Blackberry Grove

DESCRIPTION: The singer is eating blackberries when he spies a milkmaid. He asks to buy milk; she says the cow has kicked over the bucket. She hints that the loan of a shilling would be quickly repaid; he takes the hint, she takes the shillings, and he takes her
AUTHOR: unknown
EARLIEST DATE: 1892 (Baring-Gould and Sheppard)
KEYWORDS: courting sex commerce farming money food animal worker
FOUND IN: Britain(England(South))
REFERENCES (2 citations):
Kennedy 122, "Blackberry Grove" (1 text, 1 tune)
DT, BLKBERGR*

Roud #9176
CROSS-REFERENCES:
cf. "Harmless Young Jim" (innuendoes)
cf. "Buttercup Joe" (innuendoes)
cf. "The Spotted Cow" (theme)
cf. "Kitty of Coleraine" (theme)
cf. "Three Maidens to Milking Did Go" (theme)
ALTERNATE TITLES:
One Michaelmas Morn
NOTES: Not to be confused with "Pretty Betsy the Milkmaid (Blackberry Fold)," despite their sharing a milkmaid and blackberries. Incidentally, one of the reasons milkmaids were held in such romantic esteem was for their smooth, fair, and un-pockmarked skin, which came from their contact with cowpox and resultant immunity to smallpox. - PJS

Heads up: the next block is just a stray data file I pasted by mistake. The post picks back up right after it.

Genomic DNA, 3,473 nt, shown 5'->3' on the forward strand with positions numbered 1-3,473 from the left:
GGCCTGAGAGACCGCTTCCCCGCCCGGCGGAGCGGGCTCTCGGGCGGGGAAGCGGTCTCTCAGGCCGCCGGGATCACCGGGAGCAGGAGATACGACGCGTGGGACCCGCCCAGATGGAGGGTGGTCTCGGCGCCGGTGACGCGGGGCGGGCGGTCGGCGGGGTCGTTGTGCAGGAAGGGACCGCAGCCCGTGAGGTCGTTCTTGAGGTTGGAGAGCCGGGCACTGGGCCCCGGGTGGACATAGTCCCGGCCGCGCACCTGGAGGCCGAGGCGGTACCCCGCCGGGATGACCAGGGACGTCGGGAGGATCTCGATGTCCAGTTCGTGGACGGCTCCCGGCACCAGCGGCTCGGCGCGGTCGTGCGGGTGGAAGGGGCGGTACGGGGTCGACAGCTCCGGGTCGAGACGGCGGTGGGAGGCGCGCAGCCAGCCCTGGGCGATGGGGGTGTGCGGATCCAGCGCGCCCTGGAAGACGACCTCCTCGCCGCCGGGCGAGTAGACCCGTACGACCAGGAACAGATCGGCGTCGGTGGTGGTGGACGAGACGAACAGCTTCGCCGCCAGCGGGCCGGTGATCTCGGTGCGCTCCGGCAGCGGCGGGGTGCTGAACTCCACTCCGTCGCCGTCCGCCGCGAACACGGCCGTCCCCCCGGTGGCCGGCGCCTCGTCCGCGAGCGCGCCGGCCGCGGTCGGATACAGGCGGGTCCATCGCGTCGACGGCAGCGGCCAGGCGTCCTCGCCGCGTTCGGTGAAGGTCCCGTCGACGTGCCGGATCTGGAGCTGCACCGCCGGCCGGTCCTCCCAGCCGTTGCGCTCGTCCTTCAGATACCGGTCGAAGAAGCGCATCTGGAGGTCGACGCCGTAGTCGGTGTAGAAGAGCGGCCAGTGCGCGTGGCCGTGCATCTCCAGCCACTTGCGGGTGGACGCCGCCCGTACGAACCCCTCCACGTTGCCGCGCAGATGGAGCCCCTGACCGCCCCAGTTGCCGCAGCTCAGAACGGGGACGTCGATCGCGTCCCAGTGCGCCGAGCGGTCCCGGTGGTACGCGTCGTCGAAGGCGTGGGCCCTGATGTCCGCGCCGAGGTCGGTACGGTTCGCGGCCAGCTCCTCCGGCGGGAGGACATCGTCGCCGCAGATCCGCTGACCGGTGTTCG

Kennedy observes that the song dates itself to Michaelmas (September 29), a day on which hired workers finished their terms and were paid off. Thus the youth would have money to spend -- and the girl would have every reason to latch onto him *now* (even if it meant spilling the milk) before he left the vicinity.
I know of no version in which the two explicitly sleep together (and can't imagine Baring-Gould printing such!), but the implication is strong. - RBW
File: K122

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